The idea sounded fishy to Dr. Adriane Fugh-Berman. She was not about to put her name on a ghostwritten article for a medical journal. But she was curious, so she played along for a while.
An associate professor at Georgetown University Medical Center, Fugh-Berman was contacted in 2004 by a medical communications firm working for drug maker AstraZeneca with a proposition: Would she like an author credit on a forthcoming article to be submitted to a journal?
The Consumer Product Safety Commission is struggling to contain the fallout from a data breach involving thousands of companies, highlighting the tension between the agency’s mandate to protect consumers and to prevent reputational damage to product makers.
Leaders of a House committee have called on the acting head of the Consumer Product Safety Commission, Ann Marie Buerkle, to disclose her contacts with business groups, citing a “disturbing” report by FairWarning that “suggests you are prioritizing the interests of industry over the safety of consumers.”
Since the early 1980s, the Consumer Product Safety Commission has conducted a grim census, tracking reports of deaths from crashes of all-terrain vehicles, or ATVs. Now the body count has risen above 15,250, according to the agency’s latest annual report, with more than one in five of the deaths suffered by children under 16.
Justin Miller was 16 when he took his first ride on a recreational off-highway vehicle, or ROV. He came home missing a hand.
The powerful 1,100-pound machine tipped over and landed on the Northridge, California, teen, mangling his hand so severely that seven surgeries couldn’t save it.
At the time of the accident in 2008, similar reports of gruesome injuries and deaths were piling up at the Consumer Product Safety Commission.
Garrett Wilhelm was chatting with the Facetime app on his Apple iPhone, police say, as he sped along an interstate highway northwest of Dallas on the day before Christmas in 2014. He crashed his SUV into a sedan carrying a young family, killing five-year-old Moriah Modisette and injuring her parents and sister.
A mistrial was declared today after a California state court jury deadlocked on whether Johnson & Johnson was responsible for the asbestos-related cancer of a woman who blamed her illness on longtime use of contaminated baby powder.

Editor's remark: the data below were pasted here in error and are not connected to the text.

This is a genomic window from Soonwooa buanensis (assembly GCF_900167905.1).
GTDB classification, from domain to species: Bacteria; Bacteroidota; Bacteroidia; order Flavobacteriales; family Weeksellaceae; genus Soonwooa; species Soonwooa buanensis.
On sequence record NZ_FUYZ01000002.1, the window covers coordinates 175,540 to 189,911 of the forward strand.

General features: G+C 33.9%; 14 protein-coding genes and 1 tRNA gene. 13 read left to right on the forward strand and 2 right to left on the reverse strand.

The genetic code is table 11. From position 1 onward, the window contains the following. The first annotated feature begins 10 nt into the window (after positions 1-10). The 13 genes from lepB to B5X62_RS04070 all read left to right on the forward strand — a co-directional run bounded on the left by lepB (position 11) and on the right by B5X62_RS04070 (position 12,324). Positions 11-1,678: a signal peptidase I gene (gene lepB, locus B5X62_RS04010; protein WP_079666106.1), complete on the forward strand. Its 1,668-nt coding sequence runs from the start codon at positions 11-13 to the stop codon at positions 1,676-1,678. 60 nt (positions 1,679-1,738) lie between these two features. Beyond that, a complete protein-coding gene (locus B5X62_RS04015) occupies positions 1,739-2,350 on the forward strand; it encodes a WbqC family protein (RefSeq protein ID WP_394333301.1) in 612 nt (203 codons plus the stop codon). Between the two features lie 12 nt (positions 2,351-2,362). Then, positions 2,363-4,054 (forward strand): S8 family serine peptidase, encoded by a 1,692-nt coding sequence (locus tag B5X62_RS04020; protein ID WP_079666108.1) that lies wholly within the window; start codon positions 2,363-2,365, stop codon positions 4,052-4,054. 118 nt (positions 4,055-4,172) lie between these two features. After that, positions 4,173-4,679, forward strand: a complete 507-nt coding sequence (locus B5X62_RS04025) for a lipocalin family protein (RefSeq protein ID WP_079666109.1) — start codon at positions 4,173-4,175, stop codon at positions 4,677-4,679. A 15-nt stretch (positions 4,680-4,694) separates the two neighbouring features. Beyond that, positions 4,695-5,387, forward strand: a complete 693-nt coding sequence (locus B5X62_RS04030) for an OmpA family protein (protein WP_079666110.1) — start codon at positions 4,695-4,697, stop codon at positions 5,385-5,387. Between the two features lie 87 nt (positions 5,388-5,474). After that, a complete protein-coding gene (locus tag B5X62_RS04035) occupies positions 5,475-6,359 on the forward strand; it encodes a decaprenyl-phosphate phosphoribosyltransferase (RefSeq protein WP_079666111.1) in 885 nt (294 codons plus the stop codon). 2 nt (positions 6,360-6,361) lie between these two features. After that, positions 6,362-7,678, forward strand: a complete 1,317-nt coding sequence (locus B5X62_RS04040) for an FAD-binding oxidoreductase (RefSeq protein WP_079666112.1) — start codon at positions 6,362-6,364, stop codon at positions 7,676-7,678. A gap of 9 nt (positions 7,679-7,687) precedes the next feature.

Soon after starting a sixth day of deliberations, jurors in Los Angeles Superior Court told Judge Margaret L. Oldendorf that they were at an impasse, with eight of 12 favoring an award of damages to the plaintiff, Carolyn Weirick.
Consumer advocates are attacking a bill heading for a vote soon in the U.S. Senate that would clear legal obstacles for the deployment of driverless cars — a proposal that, critics say, lacks safeguards needed to protect the public and largely would let vehicle manufacturers regulate themselves.
The measure, which is being pushed by auto and tech industry lobbyists, is called the AV START Act, standing for “American Vision for Safer Transportation through Advancement of Revolutionary Technologies.”
The legal assault on Johnson & Johnson and its signature baby powder reached new heights today, when a state court jury in Missouri found the company responsible for the ovarian cancers of 22 women, and ordered the drug and consumer products giant to pay $4.69 billion in compensatory and punitive damages to the cancer victims or their survivors.
Automakers have packed many of their new models with distracting infotainment features that allow drivers not only to play music and get directions, but to talk, text and use social media while tooling down the road.
Now new research has found that two popular smartphone-based systems –Apple’s CarPlay and Google’s Android Auto – are somewhat simpler and safer to use than the built-in electronics.